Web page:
UNACCOMPANIED CHILDREN APPEAL
UNACCOMPANIED CHILDREN APPEAL
The Stations is a unique project tracing the emotional journey of refugees. It sets out to challenge current narratives about the crisis and inspire people to get involved in supporting refugees on the different stages of their journeys towards safety and a new life.
For details visit thestations.org.uk
Home for Good is one of a number of organisations working alongside The Stations project, with a particular focus on supporting unaccompanied children. They work throughout the UK with the aim of seeing every child currently in the care system placed in loving homes. When the UK Government said it would bring in vulnerable Syrian refugees to the country, Home for Good saw there would be a need for families to welcome unaccompanied children into their homes.
As a foster carer, I have received children from all over the world including Nigeria, Ethiopia and Somalia. When the refugee crisis began to break acorss the news and the Government said it would focus on bringing vulnerable chldren and orphans to the UK from the refugee camps outside Syria, I knew there was a high likelihood these would be accommodated through the UK care system.
Knowing there is a national shortage of foster carers, we put out an appeal, expecting a few hundred to respond. So imagine how shocked (and delighted) we were when 10,000 people expressed an interest in fostering unaccompanied minors in one weekend alone. Since then we have been working hard with local authorities, potential carers, churches and the Government to prepare ourselves to receive the ever-growing number of children who need welcoming into safe, loving homes.
I am delighted to be part of The Stations, working collaboratively with groups and individuals who share the same desire to support refugees and play their part in responding to the crisis.
In 2015 the UK saw 3043 unaccompanied children arrive in the country and claim asylum. Some of these children came from Syria, but also Afghanistan, Iraq, Eritrea and dozens of other countries. They didn't arrive through any formal process, they just managed to get themselves into the UK and asked for help. Accommodation and support has to be found for these children wherever they arrive. Ideally that's in a foster home, but if there aren't enough foster carers they can end up in less suitable acommodation. Over the last six months Home for Good has been working with local authorities to recruit more foster carers from the ten thousand who stepped forward to help meet this initial need.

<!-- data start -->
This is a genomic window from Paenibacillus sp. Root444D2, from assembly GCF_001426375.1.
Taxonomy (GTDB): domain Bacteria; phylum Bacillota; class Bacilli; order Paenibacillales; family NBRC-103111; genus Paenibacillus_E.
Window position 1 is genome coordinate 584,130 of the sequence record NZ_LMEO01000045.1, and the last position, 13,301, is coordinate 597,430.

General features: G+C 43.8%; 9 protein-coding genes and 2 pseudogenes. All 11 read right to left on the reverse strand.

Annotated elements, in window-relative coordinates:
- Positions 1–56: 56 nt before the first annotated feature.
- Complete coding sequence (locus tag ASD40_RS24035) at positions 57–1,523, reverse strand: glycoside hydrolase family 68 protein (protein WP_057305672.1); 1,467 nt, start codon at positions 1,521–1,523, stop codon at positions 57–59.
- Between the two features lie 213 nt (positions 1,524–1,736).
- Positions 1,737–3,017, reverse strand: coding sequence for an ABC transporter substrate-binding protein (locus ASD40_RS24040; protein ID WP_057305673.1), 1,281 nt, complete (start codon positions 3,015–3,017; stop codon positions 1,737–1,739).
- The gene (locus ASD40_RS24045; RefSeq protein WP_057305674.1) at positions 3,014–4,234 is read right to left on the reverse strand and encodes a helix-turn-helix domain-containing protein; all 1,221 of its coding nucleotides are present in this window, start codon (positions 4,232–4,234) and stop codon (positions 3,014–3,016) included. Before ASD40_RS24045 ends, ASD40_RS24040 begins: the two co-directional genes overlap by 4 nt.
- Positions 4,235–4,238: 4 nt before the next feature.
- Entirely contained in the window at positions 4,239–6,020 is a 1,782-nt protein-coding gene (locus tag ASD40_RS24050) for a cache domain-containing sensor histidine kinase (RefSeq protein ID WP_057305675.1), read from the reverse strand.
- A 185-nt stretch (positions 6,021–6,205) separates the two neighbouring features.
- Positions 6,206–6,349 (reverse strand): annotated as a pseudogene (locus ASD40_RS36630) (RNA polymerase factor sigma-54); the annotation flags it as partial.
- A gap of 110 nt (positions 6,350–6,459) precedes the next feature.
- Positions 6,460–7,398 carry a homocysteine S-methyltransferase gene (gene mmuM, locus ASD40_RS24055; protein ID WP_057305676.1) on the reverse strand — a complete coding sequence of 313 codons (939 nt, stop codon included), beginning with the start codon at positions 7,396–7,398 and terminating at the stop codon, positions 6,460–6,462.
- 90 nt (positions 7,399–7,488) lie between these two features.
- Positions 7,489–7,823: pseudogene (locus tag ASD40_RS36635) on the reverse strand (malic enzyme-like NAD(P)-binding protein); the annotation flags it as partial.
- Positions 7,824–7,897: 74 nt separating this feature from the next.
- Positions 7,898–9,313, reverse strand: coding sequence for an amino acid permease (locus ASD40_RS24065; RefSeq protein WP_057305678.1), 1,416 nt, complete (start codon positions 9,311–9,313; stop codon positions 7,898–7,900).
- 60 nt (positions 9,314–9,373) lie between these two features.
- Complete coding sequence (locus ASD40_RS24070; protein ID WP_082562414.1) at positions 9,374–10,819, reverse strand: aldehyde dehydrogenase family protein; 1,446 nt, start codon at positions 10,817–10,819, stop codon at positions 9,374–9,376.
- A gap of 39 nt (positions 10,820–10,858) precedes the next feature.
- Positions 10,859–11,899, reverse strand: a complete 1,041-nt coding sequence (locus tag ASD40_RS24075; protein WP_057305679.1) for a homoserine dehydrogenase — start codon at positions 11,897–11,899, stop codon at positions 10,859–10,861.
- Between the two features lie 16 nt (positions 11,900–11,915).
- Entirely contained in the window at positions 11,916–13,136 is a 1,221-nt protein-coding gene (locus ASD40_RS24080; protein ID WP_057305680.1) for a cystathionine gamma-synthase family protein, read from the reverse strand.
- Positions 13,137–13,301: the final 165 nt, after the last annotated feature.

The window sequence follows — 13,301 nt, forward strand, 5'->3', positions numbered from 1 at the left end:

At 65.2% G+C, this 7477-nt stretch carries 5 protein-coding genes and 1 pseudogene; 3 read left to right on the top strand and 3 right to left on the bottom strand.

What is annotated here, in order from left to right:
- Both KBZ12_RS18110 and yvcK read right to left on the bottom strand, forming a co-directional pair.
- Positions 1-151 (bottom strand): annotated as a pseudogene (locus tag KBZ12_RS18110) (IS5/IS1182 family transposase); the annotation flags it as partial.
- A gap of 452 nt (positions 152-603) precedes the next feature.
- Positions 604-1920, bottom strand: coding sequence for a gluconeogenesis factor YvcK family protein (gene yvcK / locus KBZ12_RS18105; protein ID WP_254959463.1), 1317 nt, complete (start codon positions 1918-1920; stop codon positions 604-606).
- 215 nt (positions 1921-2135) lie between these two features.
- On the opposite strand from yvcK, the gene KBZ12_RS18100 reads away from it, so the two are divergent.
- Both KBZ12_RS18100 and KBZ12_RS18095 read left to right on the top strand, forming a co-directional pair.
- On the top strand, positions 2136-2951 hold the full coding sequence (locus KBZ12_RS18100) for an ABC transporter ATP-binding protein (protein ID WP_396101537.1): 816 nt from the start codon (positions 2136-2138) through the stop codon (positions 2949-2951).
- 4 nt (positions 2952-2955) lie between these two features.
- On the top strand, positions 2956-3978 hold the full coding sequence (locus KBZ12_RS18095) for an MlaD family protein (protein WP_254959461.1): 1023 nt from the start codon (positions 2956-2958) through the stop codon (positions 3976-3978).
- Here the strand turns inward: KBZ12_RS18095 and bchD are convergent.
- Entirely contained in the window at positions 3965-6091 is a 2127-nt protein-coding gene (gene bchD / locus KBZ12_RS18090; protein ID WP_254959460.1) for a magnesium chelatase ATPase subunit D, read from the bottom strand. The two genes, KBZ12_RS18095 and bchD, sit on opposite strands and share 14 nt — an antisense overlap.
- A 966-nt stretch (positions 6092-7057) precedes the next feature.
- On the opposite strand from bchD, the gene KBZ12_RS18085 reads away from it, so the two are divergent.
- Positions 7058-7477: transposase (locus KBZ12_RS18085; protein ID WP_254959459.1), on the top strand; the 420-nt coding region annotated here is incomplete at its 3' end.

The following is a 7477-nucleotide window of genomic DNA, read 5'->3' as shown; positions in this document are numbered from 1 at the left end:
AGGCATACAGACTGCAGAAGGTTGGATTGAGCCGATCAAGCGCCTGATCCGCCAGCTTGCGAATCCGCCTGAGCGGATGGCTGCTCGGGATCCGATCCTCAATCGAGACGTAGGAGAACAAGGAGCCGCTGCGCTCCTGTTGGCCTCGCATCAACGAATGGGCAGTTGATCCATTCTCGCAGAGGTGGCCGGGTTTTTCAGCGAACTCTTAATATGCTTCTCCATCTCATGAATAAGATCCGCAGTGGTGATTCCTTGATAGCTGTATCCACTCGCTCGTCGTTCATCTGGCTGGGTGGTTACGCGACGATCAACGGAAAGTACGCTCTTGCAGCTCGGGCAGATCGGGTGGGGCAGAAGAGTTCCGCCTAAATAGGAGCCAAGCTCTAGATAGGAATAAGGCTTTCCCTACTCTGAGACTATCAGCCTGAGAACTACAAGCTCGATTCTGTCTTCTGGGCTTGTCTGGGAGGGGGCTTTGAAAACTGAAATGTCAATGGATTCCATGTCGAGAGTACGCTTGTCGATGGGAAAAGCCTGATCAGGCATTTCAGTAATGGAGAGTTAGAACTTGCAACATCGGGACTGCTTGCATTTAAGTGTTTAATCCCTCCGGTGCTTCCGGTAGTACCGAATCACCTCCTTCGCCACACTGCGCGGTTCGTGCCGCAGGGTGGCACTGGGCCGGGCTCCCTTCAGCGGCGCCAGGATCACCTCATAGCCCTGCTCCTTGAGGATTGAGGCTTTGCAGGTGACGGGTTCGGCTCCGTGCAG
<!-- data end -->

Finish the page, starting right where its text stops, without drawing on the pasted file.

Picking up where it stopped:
One barrier to caring for these children coming into the UK is that there is no simple mechanism for placing these asylum seeking children in homes around the country. Too often they can't be moved out of the area to which they arrive and into other parts of the country. Home for Good has been working with national and local Government and other charities to try and find a system that will work for the best interests of these children. Over the next few months we hope to see an unaccompanied child hosting scheme, where children can be placed with foster carers all over the country where they can be best supported.
There are many more unaccompanied children travelling through Europe who are exposed to the elements, at risk of trafficking and have no safety and security. Working with Save the Children, Home for Good has called on the Government to bring in 3,000 unaccompanied children from Europe to the United Kingdom. Over Christmas more than 700 people wrote to the Government offering up space in their homes. The Government heard this and promised to do more to help unaccompanied children in the refugee camps around Syria but the request to welcome children in transit from Europe is as yet unanswered. Home for Good are still passionate about seeing unaccompanied refugee children from Europe brought into the country where they can have safe homes.
To develop appropriate solutions to the crisis and to recruit foster carers costs money. There's lots more Home for Good would like to do to help find safe homes for these vulnerable chldren. Could you give a one-off financial gift, or set up a regular standing order to help us find homes for children who are and will be in the UK care system?
To give a one-off sum click the link below to visit our give.net site:
To give a regular amount please download this PDF form:
The most important thing for these children is to have a stable home environment. There are unaccompanied teenagers arriving into the UK who need homes, could you welcome one of these refugee children into yours? Fostering can be challenging and the process to become a foster carer takes time, but it is incredibly rewarding. You'll need to have a spare room, plenty of time and energy, and be a suitable adult. By signing up you're saying that you are willing to consider fostering and learn more about the process.